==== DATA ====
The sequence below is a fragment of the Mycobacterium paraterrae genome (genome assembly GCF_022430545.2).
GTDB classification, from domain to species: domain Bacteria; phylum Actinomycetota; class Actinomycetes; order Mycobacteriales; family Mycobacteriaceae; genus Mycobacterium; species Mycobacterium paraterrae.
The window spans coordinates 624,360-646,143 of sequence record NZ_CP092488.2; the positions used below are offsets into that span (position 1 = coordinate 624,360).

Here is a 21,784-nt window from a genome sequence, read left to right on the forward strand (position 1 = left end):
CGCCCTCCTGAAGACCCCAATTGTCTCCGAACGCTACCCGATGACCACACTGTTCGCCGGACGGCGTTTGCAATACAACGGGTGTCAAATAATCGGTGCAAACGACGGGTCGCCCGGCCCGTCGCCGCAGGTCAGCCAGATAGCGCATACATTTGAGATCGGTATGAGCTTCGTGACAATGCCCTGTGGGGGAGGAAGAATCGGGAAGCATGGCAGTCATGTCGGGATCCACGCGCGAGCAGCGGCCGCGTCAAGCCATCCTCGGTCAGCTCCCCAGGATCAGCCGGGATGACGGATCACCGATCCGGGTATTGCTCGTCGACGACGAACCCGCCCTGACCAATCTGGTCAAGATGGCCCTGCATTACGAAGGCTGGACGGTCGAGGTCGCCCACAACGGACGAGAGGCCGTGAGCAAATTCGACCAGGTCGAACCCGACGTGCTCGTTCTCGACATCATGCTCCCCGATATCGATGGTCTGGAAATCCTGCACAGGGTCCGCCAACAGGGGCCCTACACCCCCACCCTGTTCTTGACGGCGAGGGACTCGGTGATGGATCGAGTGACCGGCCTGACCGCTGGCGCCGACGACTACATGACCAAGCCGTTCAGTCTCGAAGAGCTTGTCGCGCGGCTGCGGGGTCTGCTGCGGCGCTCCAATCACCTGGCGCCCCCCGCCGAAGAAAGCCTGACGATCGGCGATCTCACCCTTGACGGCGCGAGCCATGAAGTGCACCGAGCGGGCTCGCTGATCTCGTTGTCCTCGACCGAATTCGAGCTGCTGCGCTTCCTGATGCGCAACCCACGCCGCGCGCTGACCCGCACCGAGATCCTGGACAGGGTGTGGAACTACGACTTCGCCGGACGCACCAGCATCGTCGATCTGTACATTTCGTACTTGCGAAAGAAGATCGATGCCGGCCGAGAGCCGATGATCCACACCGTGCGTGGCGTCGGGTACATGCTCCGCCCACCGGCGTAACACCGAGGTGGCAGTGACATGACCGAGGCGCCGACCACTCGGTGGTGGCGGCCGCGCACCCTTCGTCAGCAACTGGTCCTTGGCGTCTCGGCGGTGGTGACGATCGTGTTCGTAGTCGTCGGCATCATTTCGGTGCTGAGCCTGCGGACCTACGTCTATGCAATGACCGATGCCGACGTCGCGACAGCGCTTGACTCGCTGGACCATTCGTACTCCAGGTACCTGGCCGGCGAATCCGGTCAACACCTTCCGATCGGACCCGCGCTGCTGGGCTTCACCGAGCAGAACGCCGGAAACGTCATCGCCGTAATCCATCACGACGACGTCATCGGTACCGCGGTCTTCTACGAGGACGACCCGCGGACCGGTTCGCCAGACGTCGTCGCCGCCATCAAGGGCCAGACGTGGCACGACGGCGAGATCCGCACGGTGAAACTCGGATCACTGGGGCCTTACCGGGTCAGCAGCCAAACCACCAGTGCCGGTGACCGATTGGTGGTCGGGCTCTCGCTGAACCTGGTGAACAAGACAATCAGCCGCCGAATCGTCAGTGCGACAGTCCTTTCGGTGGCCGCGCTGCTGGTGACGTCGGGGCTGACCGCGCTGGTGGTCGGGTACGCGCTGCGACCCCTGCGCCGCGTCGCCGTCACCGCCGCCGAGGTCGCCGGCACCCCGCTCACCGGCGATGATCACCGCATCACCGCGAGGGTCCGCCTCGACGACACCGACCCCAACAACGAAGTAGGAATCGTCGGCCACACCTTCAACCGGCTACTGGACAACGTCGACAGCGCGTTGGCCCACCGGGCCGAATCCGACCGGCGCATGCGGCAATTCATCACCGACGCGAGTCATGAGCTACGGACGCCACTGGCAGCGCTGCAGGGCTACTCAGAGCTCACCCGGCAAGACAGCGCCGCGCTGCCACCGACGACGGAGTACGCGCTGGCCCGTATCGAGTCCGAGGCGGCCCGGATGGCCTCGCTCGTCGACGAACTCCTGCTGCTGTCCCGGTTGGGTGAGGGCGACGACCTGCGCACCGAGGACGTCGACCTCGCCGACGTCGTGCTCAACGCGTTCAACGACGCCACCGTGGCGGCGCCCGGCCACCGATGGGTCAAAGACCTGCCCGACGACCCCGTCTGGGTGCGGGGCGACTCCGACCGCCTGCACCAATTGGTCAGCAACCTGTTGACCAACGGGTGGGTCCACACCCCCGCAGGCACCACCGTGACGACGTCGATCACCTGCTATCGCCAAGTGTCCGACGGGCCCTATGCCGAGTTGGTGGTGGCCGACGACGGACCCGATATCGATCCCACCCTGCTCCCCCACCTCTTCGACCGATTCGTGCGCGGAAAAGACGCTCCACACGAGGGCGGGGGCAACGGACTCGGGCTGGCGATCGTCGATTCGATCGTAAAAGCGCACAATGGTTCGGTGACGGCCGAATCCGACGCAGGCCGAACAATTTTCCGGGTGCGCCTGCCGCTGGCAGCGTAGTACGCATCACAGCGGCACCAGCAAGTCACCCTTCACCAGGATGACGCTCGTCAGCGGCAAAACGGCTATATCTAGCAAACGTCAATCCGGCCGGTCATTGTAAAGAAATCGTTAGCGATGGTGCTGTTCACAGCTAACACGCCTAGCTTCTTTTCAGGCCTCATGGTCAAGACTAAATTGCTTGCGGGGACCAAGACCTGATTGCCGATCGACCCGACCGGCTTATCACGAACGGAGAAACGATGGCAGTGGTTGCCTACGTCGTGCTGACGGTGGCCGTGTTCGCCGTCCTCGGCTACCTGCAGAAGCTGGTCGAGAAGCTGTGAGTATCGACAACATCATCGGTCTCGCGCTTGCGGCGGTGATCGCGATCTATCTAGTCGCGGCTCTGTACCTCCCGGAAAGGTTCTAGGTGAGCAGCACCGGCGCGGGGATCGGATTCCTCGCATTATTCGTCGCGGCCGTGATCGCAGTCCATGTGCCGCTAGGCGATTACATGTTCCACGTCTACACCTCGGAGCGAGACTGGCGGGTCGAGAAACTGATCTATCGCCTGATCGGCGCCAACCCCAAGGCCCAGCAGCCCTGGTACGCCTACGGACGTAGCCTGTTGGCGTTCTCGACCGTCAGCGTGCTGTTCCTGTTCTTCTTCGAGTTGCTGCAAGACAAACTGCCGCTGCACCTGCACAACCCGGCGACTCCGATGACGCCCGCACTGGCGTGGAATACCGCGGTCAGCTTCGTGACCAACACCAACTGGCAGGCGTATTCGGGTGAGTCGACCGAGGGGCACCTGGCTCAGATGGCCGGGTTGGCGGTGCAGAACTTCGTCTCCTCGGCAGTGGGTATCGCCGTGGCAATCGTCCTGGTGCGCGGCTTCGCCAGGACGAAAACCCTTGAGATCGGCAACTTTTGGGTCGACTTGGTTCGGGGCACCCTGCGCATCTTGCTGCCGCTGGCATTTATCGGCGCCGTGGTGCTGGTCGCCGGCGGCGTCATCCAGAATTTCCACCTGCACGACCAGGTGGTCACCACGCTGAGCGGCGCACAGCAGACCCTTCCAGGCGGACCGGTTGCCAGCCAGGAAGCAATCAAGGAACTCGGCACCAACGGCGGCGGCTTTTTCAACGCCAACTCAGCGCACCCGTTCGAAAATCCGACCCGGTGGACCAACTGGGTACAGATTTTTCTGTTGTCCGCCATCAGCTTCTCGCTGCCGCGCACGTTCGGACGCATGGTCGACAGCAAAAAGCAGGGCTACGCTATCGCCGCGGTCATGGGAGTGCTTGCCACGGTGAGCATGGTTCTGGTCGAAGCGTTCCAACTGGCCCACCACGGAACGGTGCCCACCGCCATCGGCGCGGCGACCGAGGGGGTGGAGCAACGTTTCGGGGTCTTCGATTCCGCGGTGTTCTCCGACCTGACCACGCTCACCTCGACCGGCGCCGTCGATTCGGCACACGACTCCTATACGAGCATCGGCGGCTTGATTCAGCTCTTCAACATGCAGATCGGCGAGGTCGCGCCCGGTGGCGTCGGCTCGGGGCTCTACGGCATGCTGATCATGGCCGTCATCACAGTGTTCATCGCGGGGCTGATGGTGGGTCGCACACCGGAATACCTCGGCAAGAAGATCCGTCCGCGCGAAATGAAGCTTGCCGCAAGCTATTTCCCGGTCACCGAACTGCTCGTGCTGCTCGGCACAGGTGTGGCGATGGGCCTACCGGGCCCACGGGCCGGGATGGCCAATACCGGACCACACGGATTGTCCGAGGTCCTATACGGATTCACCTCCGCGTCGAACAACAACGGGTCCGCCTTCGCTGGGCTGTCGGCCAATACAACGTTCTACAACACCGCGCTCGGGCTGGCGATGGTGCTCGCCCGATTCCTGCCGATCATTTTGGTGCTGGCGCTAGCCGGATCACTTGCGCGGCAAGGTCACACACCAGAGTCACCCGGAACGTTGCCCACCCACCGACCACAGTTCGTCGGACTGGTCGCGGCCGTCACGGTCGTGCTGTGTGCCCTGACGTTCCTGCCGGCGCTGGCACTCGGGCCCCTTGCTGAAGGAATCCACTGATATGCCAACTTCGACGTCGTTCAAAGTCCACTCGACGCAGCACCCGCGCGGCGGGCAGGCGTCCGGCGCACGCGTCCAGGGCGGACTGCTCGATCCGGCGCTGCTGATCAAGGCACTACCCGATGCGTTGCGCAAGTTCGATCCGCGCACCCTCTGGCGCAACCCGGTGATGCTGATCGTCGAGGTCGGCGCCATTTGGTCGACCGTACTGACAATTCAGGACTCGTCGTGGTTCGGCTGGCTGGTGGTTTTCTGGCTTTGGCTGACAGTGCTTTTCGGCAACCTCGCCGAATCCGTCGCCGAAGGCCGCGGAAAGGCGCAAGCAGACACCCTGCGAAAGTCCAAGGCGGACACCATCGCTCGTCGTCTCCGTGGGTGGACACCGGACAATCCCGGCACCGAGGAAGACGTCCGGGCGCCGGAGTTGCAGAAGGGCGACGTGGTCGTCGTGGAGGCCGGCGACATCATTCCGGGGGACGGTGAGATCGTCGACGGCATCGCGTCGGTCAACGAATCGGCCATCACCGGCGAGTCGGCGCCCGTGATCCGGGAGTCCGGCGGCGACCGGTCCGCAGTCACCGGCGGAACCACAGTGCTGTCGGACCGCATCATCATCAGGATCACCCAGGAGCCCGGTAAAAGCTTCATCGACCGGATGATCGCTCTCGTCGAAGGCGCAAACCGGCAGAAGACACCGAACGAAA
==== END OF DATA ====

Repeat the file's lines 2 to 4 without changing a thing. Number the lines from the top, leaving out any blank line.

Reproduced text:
GTDB classification, from domain to species: domain Bacteria; phylum Actinomycetota; class Actinomycetes; order Mycobacteriales; family Mycobacteriaceae; genus Mycobacterium; species Mycobacterium paraterrae.
The window spans coordinates 624,360-646,143 of sequence record NZ_CP092488.2; the positions used below are offsets into that span (position 1 = coordinate 624,360).

Here is a 21,784-nt window from a genome sequence, read left to right on the forward strand (position 1 = left end):